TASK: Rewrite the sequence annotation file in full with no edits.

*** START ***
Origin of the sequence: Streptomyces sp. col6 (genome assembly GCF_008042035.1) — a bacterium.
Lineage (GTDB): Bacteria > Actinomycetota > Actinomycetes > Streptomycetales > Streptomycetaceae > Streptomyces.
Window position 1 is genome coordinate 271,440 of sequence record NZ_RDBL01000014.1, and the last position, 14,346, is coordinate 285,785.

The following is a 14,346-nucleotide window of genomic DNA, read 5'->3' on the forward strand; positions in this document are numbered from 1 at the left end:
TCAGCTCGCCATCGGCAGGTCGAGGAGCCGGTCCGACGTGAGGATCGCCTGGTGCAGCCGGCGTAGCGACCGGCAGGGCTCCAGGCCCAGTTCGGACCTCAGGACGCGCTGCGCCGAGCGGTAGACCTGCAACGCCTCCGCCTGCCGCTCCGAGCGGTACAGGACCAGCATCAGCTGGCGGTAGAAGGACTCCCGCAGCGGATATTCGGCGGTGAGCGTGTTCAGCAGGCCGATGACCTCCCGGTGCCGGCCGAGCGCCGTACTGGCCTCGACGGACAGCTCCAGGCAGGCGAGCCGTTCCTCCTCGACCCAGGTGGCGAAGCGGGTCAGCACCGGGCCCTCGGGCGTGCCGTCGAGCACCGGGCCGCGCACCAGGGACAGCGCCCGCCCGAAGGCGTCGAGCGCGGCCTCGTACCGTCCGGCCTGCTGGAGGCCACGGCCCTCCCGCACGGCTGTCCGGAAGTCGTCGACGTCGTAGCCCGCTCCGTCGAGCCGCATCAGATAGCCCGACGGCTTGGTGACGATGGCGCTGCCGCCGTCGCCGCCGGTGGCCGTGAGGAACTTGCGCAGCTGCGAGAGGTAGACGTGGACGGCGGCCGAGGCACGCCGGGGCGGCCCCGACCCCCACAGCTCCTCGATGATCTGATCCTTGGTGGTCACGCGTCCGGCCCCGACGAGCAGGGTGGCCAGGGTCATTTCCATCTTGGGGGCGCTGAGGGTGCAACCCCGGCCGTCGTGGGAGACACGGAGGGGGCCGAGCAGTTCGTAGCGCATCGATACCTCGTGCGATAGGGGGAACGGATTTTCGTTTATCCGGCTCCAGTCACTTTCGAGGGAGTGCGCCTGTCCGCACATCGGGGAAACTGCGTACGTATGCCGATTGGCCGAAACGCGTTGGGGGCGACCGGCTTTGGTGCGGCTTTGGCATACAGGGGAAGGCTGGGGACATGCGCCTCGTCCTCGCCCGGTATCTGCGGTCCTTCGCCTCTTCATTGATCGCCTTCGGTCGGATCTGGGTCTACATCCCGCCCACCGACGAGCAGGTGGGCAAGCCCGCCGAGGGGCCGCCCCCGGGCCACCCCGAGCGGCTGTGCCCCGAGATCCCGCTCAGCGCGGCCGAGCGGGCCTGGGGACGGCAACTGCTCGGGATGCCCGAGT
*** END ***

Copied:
Origin of the sequence: Streptomyces sp. col6 (genome assembly GCF_008042035.1) — a bacterium.
Lineage (GTDB): Bacteria > Actinomycetota > Actinomycetes > Streptomycetales > Streptomycetaceae > Streptomyces.
Window position 1 is genome coordinate 271,440 of sequence record NZ_RDBL01000014.1, and the last position, 14,346, is coordinate 285,785.

The following is a 14,346-nucleotide window of genomic DNA, read 5'->3' on the forward strand; positions in this document are numbered from 1 at the left end:
TCAGCTCGCCATCGGCAGGTCGAGGAGCCGGTCCGACGTGAGGATCGCCTGGTGCAGCCGGCGTAGCGACCGGCAGGGCTCCAGGCCCAGTTCGGACCTCAGGACGCGCTGCGCCGAGCGGTAGACCTGCAACGCCTCCGCCTGCCGCTCCGAGCGGTACAGGACCAGCATCAGCTGGCGGTAGAAGGACTCCCGCAGCGGATATTCGGCGGTGAGCGTGTTCAGCAGGCCGATGACCTCCCGGTGCCGGCCGAGCGCCGTACTGGCCTCGACGGACAGCTCCAGGCAGGCGAGCCGTTCCTCCTCGACCCAGGTGGCGAAGCGGGTCAGCACCGGGCCCTCGGGCGTGCCGTCGAGCACCGGGCCGCGCACCAGGGACAGCGCCCGCCCGAAGGCGTCGAGCGCGGCCTCGTACCGTCCGGCCTGCTGGAGGCCACGGCCCTCCCGCACGGCTGTCCGGAAGTCGTCGACGTCGTAGCCCGCTCCGTCGAGCCGCATCAGATAGCCCGACGGCTTGGTGACGATGGCGCTGCCGCCGTCGCCGCCGGTGGCCGTGAGGAACTTGCGCAGCTGCGAGAGGTAGACGTGGACGGCGGCCGAGGCACGCCGGGGCGGCCCCGACCCCCACAGCTCCTCGATGATCTGATCCTTGGTGGTCACGCGTCCGGCCCCGACGAGCAGGGTGGCCAGGGTCATTTCCATCTTGGGGGCGCTGAGGGTGCAACCCCGGCCGTCGTGGGAGACACGGAGGGGGCCGAGCAGTTCGTAGCGCATCGATACCTCGTGCGATAGGGGGAACGGATTTTCGTTTATCCGGCTCCAGTCACTTTCGAGGGAGTGCGCCTGTCCGCACATCGGGGAAACTGCGTACGTATGCCGATTGGCCGAAACGCGTTGGGGGCGACCGGCTTTGGTGCGGCTTTGGCATACAGGGGAAGGCTGGGGACATGCGCCTCGTCCTCGCCCGGTATCTGCGGTCCTTCGCCTCTTCATTGATCGCCTTCGGTCGGATCTGGGTCTACATCCCGCCCACCGACGAGCAGGTGGGCAAGCCCGCCGAGGGGCCGCCCCCGGGCCACCCCGAGCGGCTGTGCCCCGAGATCCCGCTCAGCGCGGCCGAGCGGGCCTGGGGACGGCAACTGCTCGGGATGCCCGAGT